RRSPs are a valuable tool for many taxpayers, which is why they are the backbone of many retirement plans. Getting the most out of your RRSP often involves thinking several years ahead, rather than just when the contribution deadline is looming.
Here are five RRSP strategies to get you thinking beyond the basics:
Claiming RRSP deductions
Most of us claim our RRSP deductions in the tax year we make the contribution, but you don’t have to. In fact, you can choose to deduct only a portion or none at all and carry it forward.
If you expect to move into a higher tax bracket next year from say, a big promotion, or the sale of rental property, you should still make your contribution to take advantage of tax-free compounding. But, it may be worth waiting to claim the deduction the next year (or later) when your marginal rate will be higher and you will get a substantially bigger tax refund.
Level out income
Although RRSPs are designed for retirement savings, sometimes it’s useful to use the money ahead of time, even though you give up years of tax deferred growth. If your income varies quite a bit from year to year, or if you decide to take a year off to write your book or go back to school, you could sock away as much extra RRSP money as you can during your higher earning years and withdraw (and pay the lower tax) in the leaner years.
If you consider this strategy, remember that you still need to keep some RRSP funds intact for when you’re finally done working.
If you are approaching retirement, have lots of unused contribution room, and expect to be in a lower tax bracket when you retire, consider contributing as much as you can during your last good income year, even if you plan to take some out shortly thereafter. If funds are tight, consider an RRSP loan.
Or, instead, withdraw money from your TFSA to make this final RRSP contribution before the end of the year.
After you retire, your unused contribution room doesn’t disappear. You could continue to make contributions to your own RRSP until the end of the year you turn 71.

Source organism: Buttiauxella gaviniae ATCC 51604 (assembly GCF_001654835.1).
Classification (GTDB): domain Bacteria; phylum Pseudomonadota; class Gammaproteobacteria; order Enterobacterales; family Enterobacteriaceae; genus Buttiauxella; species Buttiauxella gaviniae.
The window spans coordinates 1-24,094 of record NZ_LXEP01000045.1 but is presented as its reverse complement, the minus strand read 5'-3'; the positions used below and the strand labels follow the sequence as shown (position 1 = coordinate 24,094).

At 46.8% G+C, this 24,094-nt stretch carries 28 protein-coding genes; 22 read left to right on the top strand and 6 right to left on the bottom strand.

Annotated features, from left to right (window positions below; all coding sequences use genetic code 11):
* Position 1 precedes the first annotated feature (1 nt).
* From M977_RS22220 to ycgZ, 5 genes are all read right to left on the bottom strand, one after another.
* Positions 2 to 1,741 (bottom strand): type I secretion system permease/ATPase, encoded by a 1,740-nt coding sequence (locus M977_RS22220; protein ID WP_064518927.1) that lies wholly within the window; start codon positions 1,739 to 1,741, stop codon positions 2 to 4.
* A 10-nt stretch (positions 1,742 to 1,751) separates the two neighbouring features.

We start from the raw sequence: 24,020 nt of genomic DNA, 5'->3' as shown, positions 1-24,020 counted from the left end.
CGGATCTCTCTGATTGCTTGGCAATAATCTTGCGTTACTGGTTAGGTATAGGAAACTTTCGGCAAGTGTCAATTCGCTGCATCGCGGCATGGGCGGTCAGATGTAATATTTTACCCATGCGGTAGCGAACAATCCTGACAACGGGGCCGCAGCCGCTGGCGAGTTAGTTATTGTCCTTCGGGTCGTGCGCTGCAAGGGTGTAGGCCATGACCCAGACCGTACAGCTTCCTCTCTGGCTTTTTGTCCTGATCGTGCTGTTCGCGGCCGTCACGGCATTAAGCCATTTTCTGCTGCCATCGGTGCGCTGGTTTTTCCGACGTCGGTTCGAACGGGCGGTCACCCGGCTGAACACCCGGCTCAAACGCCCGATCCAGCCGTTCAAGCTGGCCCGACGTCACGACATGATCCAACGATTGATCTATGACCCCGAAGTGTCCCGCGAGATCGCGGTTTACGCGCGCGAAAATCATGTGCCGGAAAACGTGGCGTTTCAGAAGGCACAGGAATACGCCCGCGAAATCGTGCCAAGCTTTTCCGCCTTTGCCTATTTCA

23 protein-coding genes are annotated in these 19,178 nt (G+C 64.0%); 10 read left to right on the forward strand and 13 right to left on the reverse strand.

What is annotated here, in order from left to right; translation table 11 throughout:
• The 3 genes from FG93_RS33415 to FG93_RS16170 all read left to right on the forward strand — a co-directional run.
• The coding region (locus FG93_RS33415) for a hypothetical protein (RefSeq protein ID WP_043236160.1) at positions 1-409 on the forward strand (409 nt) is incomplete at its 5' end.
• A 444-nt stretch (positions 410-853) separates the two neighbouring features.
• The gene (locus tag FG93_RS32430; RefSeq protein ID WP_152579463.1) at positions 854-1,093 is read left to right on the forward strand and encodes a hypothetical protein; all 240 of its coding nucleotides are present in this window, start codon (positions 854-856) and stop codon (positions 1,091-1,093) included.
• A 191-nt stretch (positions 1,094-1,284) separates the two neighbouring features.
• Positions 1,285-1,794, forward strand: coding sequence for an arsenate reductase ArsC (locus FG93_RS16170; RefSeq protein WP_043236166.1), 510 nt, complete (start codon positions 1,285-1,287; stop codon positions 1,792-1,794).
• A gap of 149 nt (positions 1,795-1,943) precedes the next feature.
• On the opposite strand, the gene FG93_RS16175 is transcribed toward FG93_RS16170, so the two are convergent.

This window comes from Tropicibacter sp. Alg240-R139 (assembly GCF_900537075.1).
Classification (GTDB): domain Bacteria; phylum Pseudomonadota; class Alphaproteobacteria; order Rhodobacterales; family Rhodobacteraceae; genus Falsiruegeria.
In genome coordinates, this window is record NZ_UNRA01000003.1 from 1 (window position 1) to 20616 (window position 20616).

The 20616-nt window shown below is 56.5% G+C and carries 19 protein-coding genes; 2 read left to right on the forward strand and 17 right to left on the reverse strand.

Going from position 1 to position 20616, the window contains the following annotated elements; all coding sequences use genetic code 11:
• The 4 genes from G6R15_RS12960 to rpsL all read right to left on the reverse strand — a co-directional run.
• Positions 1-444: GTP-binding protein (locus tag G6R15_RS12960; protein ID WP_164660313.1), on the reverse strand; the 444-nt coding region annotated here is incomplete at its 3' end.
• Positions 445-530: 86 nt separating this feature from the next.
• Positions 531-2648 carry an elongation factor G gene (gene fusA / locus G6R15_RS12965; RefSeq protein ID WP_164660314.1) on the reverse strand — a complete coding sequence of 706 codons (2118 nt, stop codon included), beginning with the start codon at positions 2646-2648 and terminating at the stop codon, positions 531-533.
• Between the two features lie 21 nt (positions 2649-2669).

Why would you want to do that at a time when you’re thinking more of making withdrawals?
- If you are liquidating assets that would push you into a higher tax bracket such as the family cottage, or shares in a private company.
- If your income in early retirement is more than you expect to have in your later years, such as if you’re working part-time.
Spousal RRSPs are a form of income splitting, designed mainly for single-income families or those that have a large disparity in income.
If you get your timing right, withdrawals will be taxed in the receiving spouse’s hands, and if that spouse does not earn any other income, may be completely tax free.
Note that you have to completely turn off the funding two full calendar years before starting withdrawals, so it makes sense to always have your contribution in by the end of the year. (e.g. If you make your last contribution by December 2017, your spouse can withdraw as early as January 2020. If you wait until January 2018 to make the contribution, the withdrawal can’t be made until January 2021.)
If you have the available contribution room, you can keep making spousal contributions even after the year you turn 71, up until your spouse reaches that milestone.
If there is a significant age difference between spouses, it’s possible that someone in their 80’s and beyond can still put money into a spousal plan. The older spouse might use his or her minimum required RRIF payment each year to fund an identically sized spousal RRSP contribution. Not only would the contribution offset the tax hit from the RRIF payment, the money would continue to compound until the spouse opens his or her own RRIF.
For couples planning to retire at different times, this technique can be a good way to fund an early retirement for one of them.